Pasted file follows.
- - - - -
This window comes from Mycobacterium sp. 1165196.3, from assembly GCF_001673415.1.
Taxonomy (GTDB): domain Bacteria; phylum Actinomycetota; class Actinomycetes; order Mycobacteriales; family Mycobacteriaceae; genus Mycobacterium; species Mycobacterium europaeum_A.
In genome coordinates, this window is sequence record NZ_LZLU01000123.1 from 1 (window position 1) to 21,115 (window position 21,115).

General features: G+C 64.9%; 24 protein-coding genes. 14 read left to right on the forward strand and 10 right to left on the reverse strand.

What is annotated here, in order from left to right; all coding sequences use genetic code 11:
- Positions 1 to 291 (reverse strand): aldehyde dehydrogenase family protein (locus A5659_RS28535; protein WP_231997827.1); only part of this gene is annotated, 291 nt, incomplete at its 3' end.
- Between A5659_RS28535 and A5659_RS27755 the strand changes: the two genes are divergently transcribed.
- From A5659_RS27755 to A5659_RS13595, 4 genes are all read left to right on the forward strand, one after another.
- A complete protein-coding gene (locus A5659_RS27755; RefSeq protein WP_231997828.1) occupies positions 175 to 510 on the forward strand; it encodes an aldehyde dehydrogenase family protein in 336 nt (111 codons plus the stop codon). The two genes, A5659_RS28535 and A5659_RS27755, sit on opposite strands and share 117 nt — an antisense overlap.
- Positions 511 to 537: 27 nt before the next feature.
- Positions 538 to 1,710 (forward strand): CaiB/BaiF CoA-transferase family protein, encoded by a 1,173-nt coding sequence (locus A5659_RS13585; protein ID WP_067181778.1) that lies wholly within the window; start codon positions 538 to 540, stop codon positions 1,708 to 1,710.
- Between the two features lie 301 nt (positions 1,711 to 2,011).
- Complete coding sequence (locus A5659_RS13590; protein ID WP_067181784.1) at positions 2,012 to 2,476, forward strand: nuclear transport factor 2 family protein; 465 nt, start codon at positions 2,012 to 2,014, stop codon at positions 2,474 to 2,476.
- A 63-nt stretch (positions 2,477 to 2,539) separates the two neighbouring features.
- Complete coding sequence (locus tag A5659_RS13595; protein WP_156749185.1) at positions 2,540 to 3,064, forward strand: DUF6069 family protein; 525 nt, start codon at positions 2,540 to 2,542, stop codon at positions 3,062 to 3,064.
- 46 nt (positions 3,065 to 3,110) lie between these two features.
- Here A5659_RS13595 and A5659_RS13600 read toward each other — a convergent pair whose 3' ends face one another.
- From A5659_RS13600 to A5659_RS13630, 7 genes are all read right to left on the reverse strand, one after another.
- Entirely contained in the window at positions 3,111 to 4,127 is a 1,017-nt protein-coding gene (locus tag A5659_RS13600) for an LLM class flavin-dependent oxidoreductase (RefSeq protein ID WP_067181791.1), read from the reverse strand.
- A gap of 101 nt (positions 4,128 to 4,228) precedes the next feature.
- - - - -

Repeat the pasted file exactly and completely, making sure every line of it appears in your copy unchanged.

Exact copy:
This window comes from Mycobacterium sp. 1165196.3, from assembly GCF_001673415.1.
Taxonomy (GTDB): domain Bacteria; phylum Actinomycetota; class Actinomycetes; order Mycobacteriales; family Mycobacteriaceae; genus Mycobacterium; species Mycobacterium europaeum_A.
In genome coordinates, this window is sequence record NZ_LZLU01000123.1 from 1 (window position 1) to 21,115 (window position 21,115).

General features: G+C 64.9%; 24 protein-coding genes. 14 read left to right on the forward strand and 10 right to left on the reverse strand.

What is annotated here, in order from left to right; all coding sequences use genetic code 11:
- Positions 1 to 291 (reverse strand): aldehyde dehydrogenase family protein (locus A5659_RS28535; protein WP_231997827.1); only part of this gene is annotated, 291 nt, incomplete at its 3' end.
- Between A5659_RS28535 and A5659_RS27755 the strand changes: the two genes are divergently transcribed.
- From A5659_RS27755 to A5659_RS13595, 4 genes are all read left to right on the forward strand, one after another.
- A complete protein-coding gene (locus A5659_RS27755; RefSeq protein WP_231997828.1) occupies positions 175 to 510 on the forward strand; it encodes an aldehyde dehydrogenase family protein in 336 nt (111 codons plus the stop codon). The two genes, A5659_RS28535 and A5659_RS27755, sit on opposite strands and share 117 nt — an antisense overlap.
- Positions 511 to 537: 27 nt before the next feature.
- Positions 538 to 1,710 (forward strand): CaiB/BaiF CoA-transferase family protein, encoded by a 1,173-nt coding sequence (locus A5659_RS13585; protein ID WP_067181778.1) that lies wholly within the window; start codon positions 538 to 540, stop codon positions 1,708 to 1,710.
- Between the two features lie 301 nt (positions 1,711 to 2,011).
- Complete coding sequence (locus A5659_RS13590; protein ID WP_067181784.1) at positions 2,012 to 2,476, forward strand: nuclear transport factor 2 family protein; 465 nt, start codon at positions 2,012 to 2,014, stop codon at positions 2,474 to 2,476.
- A 63-nt stretch (positions 2,477 to 2,539) separates the two neighbouring features.
- Complete coding sequence (locus tag A5659_RS13595; protein WP_156749185.1) at positions 2,540 to 3,064, forward strand: DUF6069 family protein; 525 nt, start codon at positions 2,540 to 2,542, stop codon at positions 3,062 to 3,064.
- 46 nt (positions 3,065 to 3,110) lie between these two features.
- Here A5659_RS13595 and A5659_RS13600 read toward each other — a convergent pair whose 3' ends face one another.
- From A5659_RS13600 to A5659_RS13630, 7 genes are all read right to left on the reverse strand, one after another.
- Entirely contained in the window at positions 3,111 to 4,127 is a 1,017-nt protein-coding gene (locus tag A5659_RS13600) for an LLM class flavin-dependent oxidoreductase (RefSeq protein ID WP_067181791.1), read from the reverse strand.
- A gap of 101 nt (positions 4,128 to 4,228) precedes the next feature.